Living with dementia

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Safety in the home

Maintaining a safe, dementia-friendly environment

The home is an important place for everyone. For the person with dementia, a familiar environment can help her connect with the past and maintain a sense of who she is. However, some practical changes may need to be made to keep the home "dementia-friendly."

When modifying your home environment, keep it familiar, striking a balance between safety and independence. Too many restrictions can make it difficult for her to take part in daily activities, and can seriously affect her self-esteem.

Keep in mind some of the changes that occur with dementia: decreased balance and reaction time; visual-perceptual problems; physical limitations that make it more difficult to walk; memory; judgment; and insight. Also keep in mind that you are more likely to be tired, and feel under pressure, making it more difficult for you to anticipate risk and prevent accidents.

Adapt the task to the person's current abilities. For example, a person who enjoyed wood-working may no longer be able to use power tools but may still be able to nail, sand and paint in the workroom. Be aware of changes as they happen and re-evaluate the need to make further changes to adapt to his abilities.

Some areas of a home may have more risks than others. Pay extra attention in the garage, work room, basement and outdoor areas.

Take a few minutes to complete the following checklist on home safety. Keep in mind that, as the disease progresses, you may need to update your responses.

Home safety checklist

   Yes  No 
Do I need to store the scatter rugs and secure the carpet to prevent falls?     
Are the stairways safe for the person I am caring for?    
Is the person with Alzheimer's disease able to use the electrical appliances in the kitchen and bathroom safely?    
Should the hot water heater temperature be lowered?     
Are there any medications, cleaning substances or gardening chemicals that should be locked away?    
Do I need to be there when the person with Alzheimer's disease has a cigarette or should I hide the lighter and matches?    
Should I lock some of the doors or do I need to change where on the doors the locks are?     
Should I consider installing some safety equipment in the bathroom (e.g., grab bars, elevated toilet seat, non-slip mat)?     
Does the lighting sufficiently eliminate shadows that may cause confusion?     
Are there items that confuse the person with Alzheimer's disease (e.g., pictures, mirrors)?     

 

This information is taken from the Alzheimer Journey, Module 2: On the Road. You can get a copy from your local Alzheimer Society.

Safety tips

  • Make sure to keep fire extinguishers, smoke detectors and carbon monoxide detectors in the house and test them regularly to make sure they are working.
  • Lock any hazard areas or cover the doors or locks so that they are disguised. Place locks either high or low on doors to make them less obvious.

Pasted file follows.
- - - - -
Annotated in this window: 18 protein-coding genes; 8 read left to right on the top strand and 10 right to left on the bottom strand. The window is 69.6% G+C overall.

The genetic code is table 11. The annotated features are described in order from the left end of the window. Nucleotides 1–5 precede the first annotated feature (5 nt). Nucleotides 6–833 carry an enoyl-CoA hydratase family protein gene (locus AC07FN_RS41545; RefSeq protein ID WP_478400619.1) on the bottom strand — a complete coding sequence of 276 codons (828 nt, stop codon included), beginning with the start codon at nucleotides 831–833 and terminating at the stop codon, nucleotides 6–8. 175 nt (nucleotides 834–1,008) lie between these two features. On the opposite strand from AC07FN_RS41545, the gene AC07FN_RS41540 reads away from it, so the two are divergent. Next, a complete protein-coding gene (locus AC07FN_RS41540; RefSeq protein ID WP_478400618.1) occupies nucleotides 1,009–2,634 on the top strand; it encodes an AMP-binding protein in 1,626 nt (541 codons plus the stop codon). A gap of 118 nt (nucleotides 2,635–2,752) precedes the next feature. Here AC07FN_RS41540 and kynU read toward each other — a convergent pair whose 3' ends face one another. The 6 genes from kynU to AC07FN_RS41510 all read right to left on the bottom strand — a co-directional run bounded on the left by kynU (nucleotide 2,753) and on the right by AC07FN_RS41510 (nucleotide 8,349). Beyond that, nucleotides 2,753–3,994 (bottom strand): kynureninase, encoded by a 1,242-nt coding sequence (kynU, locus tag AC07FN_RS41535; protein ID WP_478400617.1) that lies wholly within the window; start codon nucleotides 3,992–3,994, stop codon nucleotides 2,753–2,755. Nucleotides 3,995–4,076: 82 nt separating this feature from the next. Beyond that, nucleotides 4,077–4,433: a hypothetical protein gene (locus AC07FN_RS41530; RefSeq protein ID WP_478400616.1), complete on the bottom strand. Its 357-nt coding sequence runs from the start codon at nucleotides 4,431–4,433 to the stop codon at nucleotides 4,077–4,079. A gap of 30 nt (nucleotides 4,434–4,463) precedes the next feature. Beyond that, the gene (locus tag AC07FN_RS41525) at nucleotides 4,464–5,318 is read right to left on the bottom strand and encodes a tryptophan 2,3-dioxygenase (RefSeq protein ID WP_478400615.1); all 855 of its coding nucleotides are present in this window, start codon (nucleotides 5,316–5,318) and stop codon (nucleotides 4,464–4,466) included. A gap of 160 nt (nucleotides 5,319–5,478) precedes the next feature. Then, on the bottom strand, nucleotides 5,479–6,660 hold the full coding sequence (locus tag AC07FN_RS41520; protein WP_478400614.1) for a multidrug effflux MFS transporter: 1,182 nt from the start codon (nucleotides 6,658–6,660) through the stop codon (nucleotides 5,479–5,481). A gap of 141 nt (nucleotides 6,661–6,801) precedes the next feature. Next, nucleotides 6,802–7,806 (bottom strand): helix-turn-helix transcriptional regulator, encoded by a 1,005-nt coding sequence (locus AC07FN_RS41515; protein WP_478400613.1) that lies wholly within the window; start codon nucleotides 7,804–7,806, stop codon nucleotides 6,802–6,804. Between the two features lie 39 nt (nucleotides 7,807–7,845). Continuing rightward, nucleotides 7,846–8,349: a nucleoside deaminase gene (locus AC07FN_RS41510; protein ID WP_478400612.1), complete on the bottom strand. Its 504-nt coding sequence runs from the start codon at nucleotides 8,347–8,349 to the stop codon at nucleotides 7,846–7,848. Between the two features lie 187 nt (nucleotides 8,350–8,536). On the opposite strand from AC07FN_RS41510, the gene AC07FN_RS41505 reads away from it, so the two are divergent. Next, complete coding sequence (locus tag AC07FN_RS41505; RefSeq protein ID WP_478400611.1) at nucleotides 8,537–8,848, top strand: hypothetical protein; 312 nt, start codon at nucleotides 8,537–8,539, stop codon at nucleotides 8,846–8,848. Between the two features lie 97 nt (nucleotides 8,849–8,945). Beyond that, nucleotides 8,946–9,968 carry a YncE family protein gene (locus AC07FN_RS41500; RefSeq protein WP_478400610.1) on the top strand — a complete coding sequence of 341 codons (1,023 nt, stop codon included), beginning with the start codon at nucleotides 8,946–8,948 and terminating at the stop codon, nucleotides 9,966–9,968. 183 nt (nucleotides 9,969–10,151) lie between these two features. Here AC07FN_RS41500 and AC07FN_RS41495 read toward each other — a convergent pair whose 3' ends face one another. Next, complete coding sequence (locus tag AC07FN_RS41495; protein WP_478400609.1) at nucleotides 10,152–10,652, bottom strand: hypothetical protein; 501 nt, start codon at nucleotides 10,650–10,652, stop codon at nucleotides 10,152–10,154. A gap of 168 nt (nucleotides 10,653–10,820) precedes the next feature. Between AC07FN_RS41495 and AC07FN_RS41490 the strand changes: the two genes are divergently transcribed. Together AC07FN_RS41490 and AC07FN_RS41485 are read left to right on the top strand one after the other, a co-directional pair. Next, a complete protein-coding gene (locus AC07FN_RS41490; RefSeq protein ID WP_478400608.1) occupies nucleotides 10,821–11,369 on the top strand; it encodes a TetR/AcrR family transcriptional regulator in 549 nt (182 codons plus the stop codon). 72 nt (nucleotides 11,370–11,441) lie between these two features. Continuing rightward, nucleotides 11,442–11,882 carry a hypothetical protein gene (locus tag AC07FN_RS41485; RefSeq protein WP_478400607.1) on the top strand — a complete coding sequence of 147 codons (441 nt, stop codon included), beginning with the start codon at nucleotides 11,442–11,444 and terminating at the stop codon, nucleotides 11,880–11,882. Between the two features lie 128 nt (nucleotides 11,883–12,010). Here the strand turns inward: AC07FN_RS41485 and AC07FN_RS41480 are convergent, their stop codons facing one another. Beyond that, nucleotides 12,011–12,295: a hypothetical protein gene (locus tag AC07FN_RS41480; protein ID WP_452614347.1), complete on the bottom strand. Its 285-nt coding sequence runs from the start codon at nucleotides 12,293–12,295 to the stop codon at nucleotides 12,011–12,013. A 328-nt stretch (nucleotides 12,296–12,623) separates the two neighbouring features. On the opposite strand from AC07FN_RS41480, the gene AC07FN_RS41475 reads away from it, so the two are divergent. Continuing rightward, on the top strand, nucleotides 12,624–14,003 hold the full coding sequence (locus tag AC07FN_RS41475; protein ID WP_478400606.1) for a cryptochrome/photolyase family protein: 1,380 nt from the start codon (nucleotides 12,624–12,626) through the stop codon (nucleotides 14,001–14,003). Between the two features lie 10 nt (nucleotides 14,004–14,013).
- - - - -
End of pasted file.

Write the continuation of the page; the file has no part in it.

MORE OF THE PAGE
• Remove locks in bathrooms or bedrooms so he cannot get locked inside.
  • Use child-proof locks and doorknob covers on drawers and cupboards that have dangerous materials inside, such as knives, cleaning liquids and appliances.
  • Consider registering the person with the disease with our MedicAlert® Safely Home® program to assist emergency responders to identify the person who is lost and bring the family back together.
  • Use appliances that have an automatic shut-off feature, and keep appliances away from sinks and other sources of water.
  • If you are concerned about the person using the stove, install a hidden gas valve or circuit breaker that prevents it from being turned on. Or consider removing the knobs from the burners.
  • Store dangerous tools, such as grills, lawn mowers, any power tools, knives and firearms, in a secure place.
  • Remove any toxic plants or decorative fruits that she might mistakenly try to eat.
  • Remove any medications or other substances from open areas such as the kitchen table and counters. This might include vitamins, prescription drugs, or even sugar, sugar substitutes or seasonings. Keep medications in a locked area.
  • Supervise him when using tobacco or alcohol as both may have harmful side effects and may interact with certain drugs. Always supervise him when smoking as he may forget a burning cigarette and start a fire.
  • Check the temperature of water and food, as she may have difficulty telling the difference. This applies to water temperature in a bath, for example, and the temperature of hot food.
  • Install safety equipment in the bathroom, such as grab bars, to prevent falls.
  • Add non-slip stickers to slippery surfaces such as tile floors and loose rugs. Or remove rugs completely.
  • Use contrasting colours to make steps and transitions (e.g. the beginning of a staircase) easier to see. Avoid dark rugs as they may appear to be a hole.
  • Use good lighting at entries, outside landings, between rooms, on stairways and in bathrooms.
  • Keep emergency numbers by the phone for quick access.
  • Remember that symbols lose meaning (skull, crossbones, “toxic”, “poison”, etc.)
  • Consult an occupational therapist for advice on safety, and adapting the home to make it as safe and accommodating as possible.

For further details on keeping your home safe, see the publication, Home Safety for People with Alzheimer’s Disease on the website for U.S. National Institutes of Health, National Institute on Aging at http://www.nia.nih.gov/Alzheimers/Publications/homesafety.htm

 

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Last Updated: 08/19/15
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